The withdrawal of the anti-subversion bill in Hong Kong, two months after the biggest popular protests since the territory's handover to Chinese sovereignty, shows that "People Power" can after all work on Chinese soil.
By Tim Luard
BBC News Online
Beijing will try to look on the bright side and pass it off as a sign that its much touted "One Country Two Systems" formula is in good health and that it is not going to impose its will on Hong Kong's people against their wishes.
But this is nevertheless an embarrassing defeat for the Communist government, which had fought long and hard for the anti-subversion clause to be written into the Basic Law, the mini-constitution drawn up for Hong Kong at the time of its 1997 return to Chinese sovereignty.
Mr Tung had a long, hot summer to consider his next move
Beijing will now do its utmost to ensure that the rest of China's 1.3 billion people do not try to emulate the example set by their compatriots in Hong Kong.
It is also highly embarrassing for Tung Chee-hwa, whose popularity has steadily subsided ever since Beijing chose him as the man it wanted to lead the new Hong Kong after the British left.
He has had a long hot summer in which to consider the tenuous position in which he and his administration were left after the resignation of two key ministers in the aftermath of July's demonstrations.
"The people of Hong Kong were against not just the contents of the Subversion Bill but also the way it was being pushed through", says Dr Joseph Cheng, professor of political science at City University of Hong Kong.
ARTICLE 23 BILL
Outlaws: Reporting state "secrets"
Criticism of Beijing authority
Access to "subversive" material
Threatens currently legal groups, such as Falun Gong
Friday's announcement that the bill was now being indefinitely shelved was a welcome development, Dr Cheng told BBC News Online.
"The administration has finally realised its mistakes", he said.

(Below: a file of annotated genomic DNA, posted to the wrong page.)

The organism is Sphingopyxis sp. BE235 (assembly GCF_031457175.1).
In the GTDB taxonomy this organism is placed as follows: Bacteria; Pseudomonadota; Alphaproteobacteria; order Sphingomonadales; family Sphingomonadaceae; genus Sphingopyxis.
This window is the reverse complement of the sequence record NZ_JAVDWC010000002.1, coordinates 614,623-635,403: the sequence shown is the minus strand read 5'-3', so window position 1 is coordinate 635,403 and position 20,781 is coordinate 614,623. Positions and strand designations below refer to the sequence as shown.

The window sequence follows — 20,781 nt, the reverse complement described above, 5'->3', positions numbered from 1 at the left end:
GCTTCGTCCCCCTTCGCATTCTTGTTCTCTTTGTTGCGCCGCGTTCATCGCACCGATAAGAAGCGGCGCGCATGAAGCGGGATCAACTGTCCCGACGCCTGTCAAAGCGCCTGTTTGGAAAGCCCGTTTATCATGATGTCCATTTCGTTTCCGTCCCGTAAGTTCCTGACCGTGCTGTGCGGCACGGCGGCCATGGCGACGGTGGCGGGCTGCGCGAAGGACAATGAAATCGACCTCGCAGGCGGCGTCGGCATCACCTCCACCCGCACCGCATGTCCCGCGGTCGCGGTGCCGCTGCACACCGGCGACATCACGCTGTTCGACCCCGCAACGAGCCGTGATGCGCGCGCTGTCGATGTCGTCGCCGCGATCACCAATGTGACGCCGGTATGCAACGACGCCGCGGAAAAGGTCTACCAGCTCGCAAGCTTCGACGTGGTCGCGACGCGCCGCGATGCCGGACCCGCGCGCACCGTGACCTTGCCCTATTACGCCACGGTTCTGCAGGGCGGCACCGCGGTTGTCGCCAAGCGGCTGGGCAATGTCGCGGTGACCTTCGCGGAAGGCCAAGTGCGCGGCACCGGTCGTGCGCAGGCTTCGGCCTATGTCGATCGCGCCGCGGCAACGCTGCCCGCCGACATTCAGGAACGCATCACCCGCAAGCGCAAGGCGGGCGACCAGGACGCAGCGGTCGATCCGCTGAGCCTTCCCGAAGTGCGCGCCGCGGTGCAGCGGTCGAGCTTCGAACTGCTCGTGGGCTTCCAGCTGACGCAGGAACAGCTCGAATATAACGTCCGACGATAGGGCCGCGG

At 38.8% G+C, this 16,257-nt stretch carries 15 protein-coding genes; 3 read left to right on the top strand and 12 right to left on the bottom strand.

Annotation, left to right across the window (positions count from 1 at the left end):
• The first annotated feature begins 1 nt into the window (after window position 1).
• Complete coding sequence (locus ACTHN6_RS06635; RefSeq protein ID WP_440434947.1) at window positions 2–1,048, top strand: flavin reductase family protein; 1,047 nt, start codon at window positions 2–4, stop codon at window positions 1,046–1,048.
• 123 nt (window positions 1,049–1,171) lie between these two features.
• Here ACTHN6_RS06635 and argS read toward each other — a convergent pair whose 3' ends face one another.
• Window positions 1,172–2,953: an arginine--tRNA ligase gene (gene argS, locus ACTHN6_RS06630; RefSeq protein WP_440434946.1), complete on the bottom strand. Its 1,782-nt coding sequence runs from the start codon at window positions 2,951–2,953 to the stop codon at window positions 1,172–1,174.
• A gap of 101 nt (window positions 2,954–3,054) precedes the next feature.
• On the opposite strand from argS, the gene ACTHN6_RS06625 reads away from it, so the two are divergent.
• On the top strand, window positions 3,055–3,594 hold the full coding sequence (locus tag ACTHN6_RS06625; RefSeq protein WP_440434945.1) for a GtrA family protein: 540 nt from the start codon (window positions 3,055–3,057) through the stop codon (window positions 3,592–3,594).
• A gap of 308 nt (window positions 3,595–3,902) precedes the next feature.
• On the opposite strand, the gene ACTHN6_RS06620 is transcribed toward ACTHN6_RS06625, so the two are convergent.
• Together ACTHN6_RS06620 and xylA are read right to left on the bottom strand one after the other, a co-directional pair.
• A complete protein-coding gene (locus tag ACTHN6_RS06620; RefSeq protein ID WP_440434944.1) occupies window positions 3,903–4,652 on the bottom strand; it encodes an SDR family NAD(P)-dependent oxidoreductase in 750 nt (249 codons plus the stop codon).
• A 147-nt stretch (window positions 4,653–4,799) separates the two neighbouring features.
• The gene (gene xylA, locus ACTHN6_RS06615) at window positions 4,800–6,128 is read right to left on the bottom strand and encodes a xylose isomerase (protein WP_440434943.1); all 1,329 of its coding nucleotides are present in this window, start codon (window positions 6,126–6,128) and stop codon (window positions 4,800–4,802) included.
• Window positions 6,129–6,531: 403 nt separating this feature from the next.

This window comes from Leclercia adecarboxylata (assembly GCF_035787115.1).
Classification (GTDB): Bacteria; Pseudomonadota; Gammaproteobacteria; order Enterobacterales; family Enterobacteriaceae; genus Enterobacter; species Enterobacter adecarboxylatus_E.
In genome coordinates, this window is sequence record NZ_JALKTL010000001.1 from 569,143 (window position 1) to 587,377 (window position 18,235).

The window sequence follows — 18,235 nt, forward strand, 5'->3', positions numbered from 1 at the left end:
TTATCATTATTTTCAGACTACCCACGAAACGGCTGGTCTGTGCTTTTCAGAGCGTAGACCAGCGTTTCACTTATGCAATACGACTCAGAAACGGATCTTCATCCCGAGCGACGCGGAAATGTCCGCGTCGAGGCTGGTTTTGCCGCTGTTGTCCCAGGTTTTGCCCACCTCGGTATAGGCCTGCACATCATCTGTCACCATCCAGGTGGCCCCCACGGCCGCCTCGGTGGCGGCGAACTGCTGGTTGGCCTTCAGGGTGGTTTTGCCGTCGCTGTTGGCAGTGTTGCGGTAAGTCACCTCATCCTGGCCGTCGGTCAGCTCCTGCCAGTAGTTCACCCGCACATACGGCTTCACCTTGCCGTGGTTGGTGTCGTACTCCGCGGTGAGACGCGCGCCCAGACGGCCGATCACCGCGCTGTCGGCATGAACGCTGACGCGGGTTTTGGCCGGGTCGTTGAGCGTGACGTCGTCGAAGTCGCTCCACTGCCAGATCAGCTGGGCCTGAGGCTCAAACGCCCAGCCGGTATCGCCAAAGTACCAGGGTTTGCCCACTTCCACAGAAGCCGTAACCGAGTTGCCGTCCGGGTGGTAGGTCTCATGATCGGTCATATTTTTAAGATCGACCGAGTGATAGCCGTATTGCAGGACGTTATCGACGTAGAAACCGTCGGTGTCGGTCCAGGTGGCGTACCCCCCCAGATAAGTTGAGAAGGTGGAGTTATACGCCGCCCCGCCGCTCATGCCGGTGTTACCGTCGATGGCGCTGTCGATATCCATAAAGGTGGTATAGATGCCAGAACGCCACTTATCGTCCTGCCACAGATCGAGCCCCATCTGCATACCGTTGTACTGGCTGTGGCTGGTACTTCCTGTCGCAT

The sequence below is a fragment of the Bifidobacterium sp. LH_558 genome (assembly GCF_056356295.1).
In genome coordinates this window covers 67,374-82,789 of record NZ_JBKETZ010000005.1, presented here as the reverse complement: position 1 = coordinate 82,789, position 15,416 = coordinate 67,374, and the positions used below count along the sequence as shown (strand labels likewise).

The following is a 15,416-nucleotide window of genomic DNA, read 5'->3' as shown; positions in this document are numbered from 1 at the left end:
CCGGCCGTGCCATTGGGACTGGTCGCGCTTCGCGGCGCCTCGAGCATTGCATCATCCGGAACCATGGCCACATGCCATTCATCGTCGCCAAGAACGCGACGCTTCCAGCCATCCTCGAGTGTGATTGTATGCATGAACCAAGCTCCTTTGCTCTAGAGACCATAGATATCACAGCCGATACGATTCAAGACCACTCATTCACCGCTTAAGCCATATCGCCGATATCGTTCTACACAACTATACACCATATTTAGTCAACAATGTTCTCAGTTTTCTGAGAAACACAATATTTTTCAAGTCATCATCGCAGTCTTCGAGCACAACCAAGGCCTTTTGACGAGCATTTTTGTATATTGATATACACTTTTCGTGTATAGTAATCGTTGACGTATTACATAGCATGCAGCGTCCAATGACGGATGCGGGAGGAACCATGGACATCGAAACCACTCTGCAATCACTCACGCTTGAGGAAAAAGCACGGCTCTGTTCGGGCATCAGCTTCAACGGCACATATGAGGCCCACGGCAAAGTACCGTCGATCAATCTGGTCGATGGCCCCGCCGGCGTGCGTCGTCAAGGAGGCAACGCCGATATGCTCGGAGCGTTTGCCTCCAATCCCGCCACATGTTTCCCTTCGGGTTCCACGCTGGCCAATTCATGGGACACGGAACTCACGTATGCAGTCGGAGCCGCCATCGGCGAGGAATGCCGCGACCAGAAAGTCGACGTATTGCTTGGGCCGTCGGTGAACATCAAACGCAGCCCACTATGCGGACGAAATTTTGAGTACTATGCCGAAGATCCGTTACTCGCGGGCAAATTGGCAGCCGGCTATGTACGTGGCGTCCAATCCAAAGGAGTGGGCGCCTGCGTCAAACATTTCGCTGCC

But Mr Tung is also backing down out of political necessity, say observers.
There was much speculation during the political crisis in July that he might be forced to step down as Chief Executive, after a pro-government party threatened to withdraw its support and end the government's guaranteed majority in the Legislative Council.
He seems to have clung on largely because of the lack of any obvious alternative leader or of any constitutional arrangements to appoint one.
But the signs are that Beijing has reluctantly agreed to continue to support the embattled Mr Tung.
Their joint hope is that the economy will improve in the coming months and that he and his government will be seen in a better light by the time of next year's Legislative Council elections.
Political stability needed
The last thing Beijing wants is for those elections to be dominated by a continuing row over Article 23, the clause in the Basic Law which mandates the anti-subversion legislation.
For the moment, all sides seem to be agreed on the need for a period of political stability.
But Mr Tung made it clear that the subversion bill has only been postponed, not dropped altogether.
China's leaders may have admitted temporary defeat - but they will be as determined as ever for their will to prevail in the end .